Short or long? It looks like we’re going to talk about coffee, but if that were the way the answer would be easy. Let’s say yes, the deadline for personal credit. Which one brings you the most benefits? Is it a short term or will it be a long term?
Unfortunately there is not only one answer, because depending on the financial situation of the household, a shorter term or a longer term may be more advantageous. Some criteria to take into account when choosing the deadline:
If you want a reduced maturity, is the credit approved? Yes or no?
- If the answer is yes, this may be an option, but is it the best choice?
- If the answer is no, it is no longer an option for the shorter term and we have to opt for a longer term.
Purpose of Credit
- Buy a car?
- Do works on housing?
- Consolidate credits?
- Pay for the studies?
- Buy a house
The purpose of credit is a very important factor in choosing the term because it will be able to associate the term to the purpose and to the good or service you are acquiring.
When you are buying a new car, you may want to associate the credit with the warranty period of the car, for when you end the warranty, if you want, buy a new car to get back the warranty and never have major maintenance concerns. There are several types of credits that ensure this possibility to the customer, such as leasing or ALD.
But if you want to do works in the house, in case they are deep works, perhaps the best option is to associate the credit with the useful life of the improvements that made in the housing. Possibly in the next 30 years, it does not increase the living room, or it does not have 3 bedrooms to have 1 bedroom and 1 suite, so it is best to opt for a longer term in time.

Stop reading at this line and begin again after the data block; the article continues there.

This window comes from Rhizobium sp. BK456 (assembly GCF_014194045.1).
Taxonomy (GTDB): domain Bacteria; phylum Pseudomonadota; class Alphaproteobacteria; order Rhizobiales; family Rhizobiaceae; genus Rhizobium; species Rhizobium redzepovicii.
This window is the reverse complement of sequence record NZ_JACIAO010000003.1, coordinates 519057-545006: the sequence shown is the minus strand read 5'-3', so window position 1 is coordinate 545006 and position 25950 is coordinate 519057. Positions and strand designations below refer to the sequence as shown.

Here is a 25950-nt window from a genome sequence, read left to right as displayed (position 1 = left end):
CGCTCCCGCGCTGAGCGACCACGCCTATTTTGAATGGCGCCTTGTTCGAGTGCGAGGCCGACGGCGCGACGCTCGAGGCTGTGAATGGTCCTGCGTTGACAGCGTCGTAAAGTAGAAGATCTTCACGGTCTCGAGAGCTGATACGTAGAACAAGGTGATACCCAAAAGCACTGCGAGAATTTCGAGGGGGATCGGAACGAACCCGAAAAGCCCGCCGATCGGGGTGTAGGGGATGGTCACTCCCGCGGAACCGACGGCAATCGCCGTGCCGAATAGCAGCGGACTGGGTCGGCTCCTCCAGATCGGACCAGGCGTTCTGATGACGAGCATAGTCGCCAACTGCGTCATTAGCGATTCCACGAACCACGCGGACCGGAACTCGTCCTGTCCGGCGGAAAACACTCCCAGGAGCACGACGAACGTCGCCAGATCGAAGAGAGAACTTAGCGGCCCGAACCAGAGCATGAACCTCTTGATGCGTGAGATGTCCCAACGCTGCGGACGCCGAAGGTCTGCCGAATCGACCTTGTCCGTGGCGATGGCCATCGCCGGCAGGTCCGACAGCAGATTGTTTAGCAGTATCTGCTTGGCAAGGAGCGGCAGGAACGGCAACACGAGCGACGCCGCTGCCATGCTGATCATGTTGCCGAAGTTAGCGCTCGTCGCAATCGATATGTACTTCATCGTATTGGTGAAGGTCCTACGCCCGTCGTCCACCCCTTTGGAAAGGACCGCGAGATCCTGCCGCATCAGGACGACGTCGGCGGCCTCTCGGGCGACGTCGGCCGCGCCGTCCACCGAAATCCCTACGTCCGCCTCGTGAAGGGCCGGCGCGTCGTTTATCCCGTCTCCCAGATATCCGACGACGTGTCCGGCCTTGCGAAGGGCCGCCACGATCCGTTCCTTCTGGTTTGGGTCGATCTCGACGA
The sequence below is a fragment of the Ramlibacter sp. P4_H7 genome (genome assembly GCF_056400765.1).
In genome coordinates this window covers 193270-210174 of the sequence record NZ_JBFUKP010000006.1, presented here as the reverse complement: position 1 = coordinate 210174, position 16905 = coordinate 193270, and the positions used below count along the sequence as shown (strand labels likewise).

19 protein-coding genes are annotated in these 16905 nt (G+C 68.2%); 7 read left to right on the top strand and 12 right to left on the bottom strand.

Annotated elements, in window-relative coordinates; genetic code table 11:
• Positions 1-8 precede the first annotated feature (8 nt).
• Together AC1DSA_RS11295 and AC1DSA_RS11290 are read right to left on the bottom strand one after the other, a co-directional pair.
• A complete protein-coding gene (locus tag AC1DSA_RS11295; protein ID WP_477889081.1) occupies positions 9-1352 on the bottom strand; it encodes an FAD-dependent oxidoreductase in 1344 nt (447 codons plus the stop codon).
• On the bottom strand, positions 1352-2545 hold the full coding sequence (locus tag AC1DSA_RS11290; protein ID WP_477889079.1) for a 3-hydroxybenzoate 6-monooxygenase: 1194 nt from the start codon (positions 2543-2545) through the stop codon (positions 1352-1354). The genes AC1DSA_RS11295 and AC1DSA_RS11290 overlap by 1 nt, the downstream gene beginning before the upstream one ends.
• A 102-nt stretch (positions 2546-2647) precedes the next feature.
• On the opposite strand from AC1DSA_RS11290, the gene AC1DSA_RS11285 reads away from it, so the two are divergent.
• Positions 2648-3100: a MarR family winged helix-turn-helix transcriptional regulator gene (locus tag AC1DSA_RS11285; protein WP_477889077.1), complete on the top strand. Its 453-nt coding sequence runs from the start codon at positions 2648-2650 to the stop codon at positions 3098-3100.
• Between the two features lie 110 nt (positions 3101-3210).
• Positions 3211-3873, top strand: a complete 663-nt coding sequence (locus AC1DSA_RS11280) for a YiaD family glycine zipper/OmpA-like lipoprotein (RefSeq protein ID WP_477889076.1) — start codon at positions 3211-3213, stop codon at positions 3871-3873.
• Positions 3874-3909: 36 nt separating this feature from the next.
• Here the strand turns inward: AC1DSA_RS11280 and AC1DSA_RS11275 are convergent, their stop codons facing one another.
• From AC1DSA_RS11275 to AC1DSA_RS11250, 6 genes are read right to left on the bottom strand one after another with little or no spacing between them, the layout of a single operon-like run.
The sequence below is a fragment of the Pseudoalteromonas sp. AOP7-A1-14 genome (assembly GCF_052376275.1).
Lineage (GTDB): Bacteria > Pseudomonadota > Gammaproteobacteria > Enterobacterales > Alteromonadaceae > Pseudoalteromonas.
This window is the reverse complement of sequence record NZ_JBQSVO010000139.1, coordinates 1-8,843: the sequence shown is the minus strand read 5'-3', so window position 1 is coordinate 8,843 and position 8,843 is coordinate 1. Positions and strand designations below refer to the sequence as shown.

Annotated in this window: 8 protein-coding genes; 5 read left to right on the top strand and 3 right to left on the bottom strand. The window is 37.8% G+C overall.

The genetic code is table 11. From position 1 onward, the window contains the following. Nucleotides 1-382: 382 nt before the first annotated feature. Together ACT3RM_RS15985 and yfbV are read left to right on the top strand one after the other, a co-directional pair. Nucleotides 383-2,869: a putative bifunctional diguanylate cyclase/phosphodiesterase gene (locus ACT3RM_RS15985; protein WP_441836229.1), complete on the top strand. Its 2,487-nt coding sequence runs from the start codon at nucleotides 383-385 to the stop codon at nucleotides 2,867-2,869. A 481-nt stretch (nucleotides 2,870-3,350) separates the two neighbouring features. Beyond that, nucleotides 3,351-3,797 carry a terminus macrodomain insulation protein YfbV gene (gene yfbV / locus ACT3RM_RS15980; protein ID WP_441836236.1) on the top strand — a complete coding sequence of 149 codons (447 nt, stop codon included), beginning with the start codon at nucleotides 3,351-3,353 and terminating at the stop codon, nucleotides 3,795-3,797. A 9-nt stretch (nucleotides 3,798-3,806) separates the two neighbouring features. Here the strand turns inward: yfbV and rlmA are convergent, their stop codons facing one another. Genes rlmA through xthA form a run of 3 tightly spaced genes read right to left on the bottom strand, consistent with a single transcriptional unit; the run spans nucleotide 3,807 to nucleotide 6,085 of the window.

If the purpose of the credit is to study , the ideal is a longer term, because during the period you are studying your income tends to be lower, and presuppose that when you finish the course, you will achieve a higher income in the market of job. There are currently specific credits that fit this purpose and with lower interest rates.
If the purpose of the credit is to consolidate credits, ideally, the deadline should be as broad as possible to ensure that the effort rate is reduced. The objective is to reduce the risk of possible defaults and give the holder the opportunity to start saving, to be able to start a new life and to be able to repay the loan with the savings that will be obtained every month.
Effort Rate, the Most Important Criterion
The effort rate of all your credits should not exceed 50% of your net income. Why this value and not any other? In a perfect world it would not be necessary to borrow money in order to maintain certain living standards, but unfortunately it is not always possible. The goal is to keep some room in your family budget to save and cope with any unforeseen circumstances that may arise. The higher the percentage of income you channel to pay benefits, the lower your quality of life will be. You will come to the conclusion that you live and work to pay installments, you no longer have the ability to decide your future.
Before choosing the deadline, you must first decide what percentage of “quality of life you are willing to give up” today to improve your quality of life in the future. If you decide that you are willing to waive 50% of your net income to pay benefits, you must choose the term that fits that effort rate, be it 3 years or 10 years. Above all, you must ensure that you can meet all your commitments. When this happens, the deadline becomes secondary, because it does not live because of the credits but rather because of their dreams and desires.